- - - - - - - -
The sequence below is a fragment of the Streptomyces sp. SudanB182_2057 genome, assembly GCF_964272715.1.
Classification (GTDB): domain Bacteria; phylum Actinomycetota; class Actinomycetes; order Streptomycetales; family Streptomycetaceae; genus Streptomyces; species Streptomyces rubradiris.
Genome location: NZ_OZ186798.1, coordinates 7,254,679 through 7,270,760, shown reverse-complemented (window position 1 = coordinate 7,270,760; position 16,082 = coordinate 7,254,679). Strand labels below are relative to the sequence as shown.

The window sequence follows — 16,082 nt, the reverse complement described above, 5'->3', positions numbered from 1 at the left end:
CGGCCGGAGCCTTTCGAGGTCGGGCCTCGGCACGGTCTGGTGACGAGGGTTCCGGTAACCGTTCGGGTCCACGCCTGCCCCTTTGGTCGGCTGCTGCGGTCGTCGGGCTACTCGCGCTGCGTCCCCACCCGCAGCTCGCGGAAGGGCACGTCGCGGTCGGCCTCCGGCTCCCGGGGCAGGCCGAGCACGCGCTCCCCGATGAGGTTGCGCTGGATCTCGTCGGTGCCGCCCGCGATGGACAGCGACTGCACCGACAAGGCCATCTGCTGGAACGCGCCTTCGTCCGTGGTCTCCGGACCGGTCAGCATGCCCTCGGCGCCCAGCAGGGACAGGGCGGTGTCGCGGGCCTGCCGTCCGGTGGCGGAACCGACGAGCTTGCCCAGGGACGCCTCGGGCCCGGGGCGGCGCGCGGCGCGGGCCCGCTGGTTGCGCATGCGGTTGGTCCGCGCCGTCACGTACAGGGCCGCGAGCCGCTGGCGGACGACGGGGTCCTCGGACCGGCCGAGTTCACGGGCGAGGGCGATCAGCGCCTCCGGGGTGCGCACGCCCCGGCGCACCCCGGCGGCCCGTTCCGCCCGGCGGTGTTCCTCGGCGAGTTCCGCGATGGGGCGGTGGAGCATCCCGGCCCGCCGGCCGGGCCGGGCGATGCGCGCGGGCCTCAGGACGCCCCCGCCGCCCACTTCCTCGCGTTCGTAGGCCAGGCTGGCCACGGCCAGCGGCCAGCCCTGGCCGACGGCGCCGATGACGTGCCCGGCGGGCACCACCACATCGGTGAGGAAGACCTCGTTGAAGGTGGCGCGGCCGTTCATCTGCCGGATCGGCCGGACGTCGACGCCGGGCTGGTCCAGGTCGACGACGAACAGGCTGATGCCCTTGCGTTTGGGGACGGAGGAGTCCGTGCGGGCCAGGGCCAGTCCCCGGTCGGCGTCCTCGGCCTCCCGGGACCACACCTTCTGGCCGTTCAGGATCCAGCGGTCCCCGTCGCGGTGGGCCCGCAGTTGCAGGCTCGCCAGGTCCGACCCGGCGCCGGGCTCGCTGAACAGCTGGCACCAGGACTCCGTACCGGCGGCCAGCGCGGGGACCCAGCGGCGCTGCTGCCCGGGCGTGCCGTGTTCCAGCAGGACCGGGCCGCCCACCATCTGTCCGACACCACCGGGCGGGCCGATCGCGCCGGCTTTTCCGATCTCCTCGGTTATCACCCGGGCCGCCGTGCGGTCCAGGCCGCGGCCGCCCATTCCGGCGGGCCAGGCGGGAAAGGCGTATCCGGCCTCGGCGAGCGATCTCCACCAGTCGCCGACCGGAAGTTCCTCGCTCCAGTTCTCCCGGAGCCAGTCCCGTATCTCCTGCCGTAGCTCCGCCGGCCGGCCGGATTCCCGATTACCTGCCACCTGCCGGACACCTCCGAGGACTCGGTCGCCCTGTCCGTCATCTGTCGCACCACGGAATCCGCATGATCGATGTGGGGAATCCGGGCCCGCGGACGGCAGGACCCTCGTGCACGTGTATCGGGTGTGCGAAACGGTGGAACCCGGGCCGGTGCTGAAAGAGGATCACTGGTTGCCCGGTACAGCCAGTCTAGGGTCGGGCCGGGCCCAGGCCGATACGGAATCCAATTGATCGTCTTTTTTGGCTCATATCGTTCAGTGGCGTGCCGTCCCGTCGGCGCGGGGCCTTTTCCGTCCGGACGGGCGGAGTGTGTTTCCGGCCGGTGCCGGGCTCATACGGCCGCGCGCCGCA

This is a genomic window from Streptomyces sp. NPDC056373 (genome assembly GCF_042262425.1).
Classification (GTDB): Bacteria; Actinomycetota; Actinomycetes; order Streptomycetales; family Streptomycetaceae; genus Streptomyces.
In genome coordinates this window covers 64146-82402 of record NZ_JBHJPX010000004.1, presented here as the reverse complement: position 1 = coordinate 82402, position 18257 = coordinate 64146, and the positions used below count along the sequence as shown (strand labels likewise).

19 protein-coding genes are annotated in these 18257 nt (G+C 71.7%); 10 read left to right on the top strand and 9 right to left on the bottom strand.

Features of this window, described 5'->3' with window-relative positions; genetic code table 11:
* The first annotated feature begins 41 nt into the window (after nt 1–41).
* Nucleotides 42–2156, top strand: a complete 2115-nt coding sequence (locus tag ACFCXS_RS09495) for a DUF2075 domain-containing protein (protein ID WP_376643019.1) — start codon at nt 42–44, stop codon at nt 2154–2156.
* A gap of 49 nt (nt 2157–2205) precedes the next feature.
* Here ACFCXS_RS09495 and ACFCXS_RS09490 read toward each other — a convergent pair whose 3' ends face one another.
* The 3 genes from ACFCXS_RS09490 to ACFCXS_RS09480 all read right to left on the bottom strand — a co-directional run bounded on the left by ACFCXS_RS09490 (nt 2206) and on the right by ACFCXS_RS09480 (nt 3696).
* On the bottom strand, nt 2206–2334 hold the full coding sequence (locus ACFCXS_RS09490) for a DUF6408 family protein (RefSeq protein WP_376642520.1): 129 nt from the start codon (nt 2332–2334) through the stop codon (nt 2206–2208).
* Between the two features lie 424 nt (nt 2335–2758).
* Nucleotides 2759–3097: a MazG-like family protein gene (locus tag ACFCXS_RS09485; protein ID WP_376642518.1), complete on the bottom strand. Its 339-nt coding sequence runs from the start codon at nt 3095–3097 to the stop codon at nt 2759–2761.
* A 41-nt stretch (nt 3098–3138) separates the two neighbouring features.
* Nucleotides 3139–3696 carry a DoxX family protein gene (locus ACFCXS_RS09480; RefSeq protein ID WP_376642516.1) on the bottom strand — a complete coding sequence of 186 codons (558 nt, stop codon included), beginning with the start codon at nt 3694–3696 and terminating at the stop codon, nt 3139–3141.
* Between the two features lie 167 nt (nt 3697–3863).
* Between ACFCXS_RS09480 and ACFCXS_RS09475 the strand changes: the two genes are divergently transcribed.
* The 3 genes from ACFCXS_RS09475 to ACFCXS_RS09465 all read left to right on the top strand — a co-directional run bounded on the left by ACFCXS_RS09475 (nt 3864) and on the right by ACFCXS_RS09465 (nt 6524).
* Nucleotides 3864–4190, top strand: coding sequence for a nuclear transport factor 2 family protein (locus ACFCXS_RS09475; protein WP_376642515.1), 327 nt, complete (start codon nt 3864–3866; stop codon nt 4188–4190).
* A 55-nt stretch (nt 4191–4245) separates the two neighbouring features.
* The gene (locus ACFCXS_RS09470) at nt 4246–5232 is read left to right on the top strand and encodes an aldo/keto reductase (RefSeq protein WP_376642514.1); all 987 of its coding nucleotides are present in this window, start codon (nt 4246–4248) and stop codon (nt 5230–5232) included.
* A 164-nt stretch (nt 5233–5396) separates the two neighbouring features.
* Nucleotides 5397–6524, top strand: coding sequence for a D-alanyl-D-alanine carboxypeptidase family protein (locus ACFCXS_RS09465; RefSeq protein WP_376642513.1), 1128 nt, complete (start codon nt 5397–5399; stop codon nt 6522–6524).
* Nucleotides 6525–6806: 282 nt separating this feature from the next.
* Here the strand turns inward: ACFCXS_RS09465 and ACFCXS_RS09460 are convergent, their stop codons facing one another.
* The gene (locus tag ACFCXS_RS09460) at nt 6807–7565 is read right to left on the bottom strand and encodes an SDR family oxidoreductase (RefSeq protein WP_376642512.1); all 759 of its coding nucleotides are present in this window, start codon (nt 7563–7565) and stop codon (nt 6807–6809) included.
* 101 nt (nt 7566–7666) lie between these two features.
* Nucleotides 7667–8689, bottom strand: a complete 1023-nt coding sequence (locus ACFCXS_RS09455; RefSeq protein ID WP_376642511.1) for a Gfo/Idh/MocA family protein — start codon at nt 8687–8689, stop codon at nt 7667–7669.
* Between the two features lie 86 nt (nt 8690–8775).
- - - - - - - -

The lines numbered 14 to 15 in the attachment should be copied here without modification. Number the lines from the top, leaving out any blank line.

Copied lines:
* Here ACFCXS_RS09495 and ACFCXS_RS09490 read toward each other — a convergent pair whose 3' ends face one another.
* The 3 genes from ACFCXS_RS09490 to ACFCXS_RS09480 all read right to left on the bottom strand — a co-directional run bounded on the left by ACFCXS_RS09490 (nt 2206) and on the right by ACFCXS_RS09480 (nt 3696).